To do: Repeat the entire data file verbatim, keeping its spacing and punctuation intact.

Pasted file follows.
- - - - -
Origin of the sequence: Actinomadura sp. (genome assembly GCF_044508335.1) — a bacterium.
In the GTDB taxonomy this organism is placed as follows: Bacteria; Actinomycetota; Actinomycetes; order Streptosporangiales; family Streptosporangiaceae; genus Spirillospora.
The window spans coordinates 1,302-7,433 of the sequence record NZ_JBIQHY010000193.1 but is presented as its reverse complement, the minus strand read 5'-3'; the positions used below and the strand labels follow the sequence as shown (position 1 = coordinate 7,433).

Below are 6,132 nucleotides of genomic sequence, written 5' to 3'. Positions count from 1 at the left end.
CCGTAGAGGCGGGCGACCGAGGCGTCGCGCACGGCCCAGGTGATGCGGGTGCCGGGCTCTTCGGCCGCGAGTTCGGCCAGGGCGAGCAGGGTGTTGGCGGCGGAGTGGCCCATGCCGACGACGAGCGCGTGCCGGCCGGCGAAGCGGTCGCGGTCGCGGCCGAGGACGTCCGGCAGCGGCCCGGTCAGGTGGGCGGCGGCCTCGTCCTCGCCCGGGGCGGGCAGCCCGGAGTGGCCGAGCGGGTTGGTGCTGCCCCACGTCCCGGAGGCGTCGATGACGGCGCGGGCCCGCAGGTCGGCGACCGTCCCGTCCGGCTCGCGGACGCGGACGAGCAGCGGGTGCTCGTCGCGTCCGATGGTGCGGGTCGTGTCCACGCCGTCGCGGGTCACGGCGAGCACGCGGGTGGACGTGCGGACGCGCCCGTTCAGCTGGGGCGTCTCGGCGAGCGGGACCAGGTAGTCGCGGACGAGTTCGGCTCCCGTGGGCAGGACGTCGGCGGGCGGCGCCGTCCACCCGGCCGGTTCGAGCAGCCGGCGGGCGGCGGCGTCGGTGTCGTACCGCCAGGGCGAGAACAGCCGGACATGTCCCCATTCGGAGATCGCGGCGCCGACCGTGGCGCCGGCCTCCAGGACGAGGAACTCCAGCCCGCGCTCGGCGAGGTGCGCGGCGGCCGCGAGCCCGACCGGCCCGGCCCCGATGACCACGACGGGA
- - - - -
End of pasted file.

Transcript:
Origin of the sequence: Actinomadura sp. (genome assembly GCF_044508335.1) — a bacterium.
In the GTDB taxonomy this organism is placed as follows: Bacteria; Actinomycetota; Actinomycetes; order Streptosporangiales; family Streptosporangiaceae; genus Spirillospora.
The window spans coordinates 1,302-7,433 of the sequence record NZ_JBIQHY010000193.1 but is presented as its reverse complement, the minus strand read 5'-3'; the positions used below and the strand labels follow the sequence as shown (position 1 = coordinate 7,433).

Below are 6,132 nucleotides of genomic sequence, written 5' to 3'. Positions count from 1 at the left end.
CCGTAGAGGCGGGCGACCGAGGCGTCGCGCACGGCCCAGGTGATGCGGGTGCCGGGCTCTTCGGCCGCGAGTTCGGCCAGGGCGAGCAGGGTGTTGGCGGCGGAGTGGCCCATGCCGACGACGAGCGCGTGCCGGCCGGCGAAGCGGTCGCGGTCGCGGCCGAGGACGTCCGGCAGCGGCCCGGTCAGGTGGGCGGCGGCCTCGTCCTCGCCCGGGGCGGGCAGCCCGGAGTGGCCGAGCGGGTTGGTGCTGCCCCACGTCCCGGAGGCGTCGATGACGGCGCGGGCCCGCAGGTCGGCGACCGTCCCGTCCGGCTCGCGGACGCGGACGAGCAGCGGGTGCTCGTCGCGTCCGATGGTGCGGGTCGTGTCCACGCCGTCGCGGGTCACGGCGAGCACGCGGGTGGACGTGCGGACGCGCCCGTTCAGCTGGGGCGTCTCGGCGAGCGGGACCAGGTAGTCGCGGACGAGTTCGGCTCCCGTGGGCAGGACGTCGGCGGGCGGCGCCGTCCACCCGGCCGGTTCGAGCAGCCGGCGGGCGGCGGCGTCGGTGTCGTACCGCCAGGGCGAGAACAGCCGGACATGTCCCCATTCGGAGATCGCGGCGCCGACCGTGGCGCCGGCCTCCAGGACGAGGAACTCCAGCCCGCGCTCGGCGAGGTGCGCGGCGGCCGCGAGCCCGACCGGCCCGGCCCCGATGACCACGACGGGA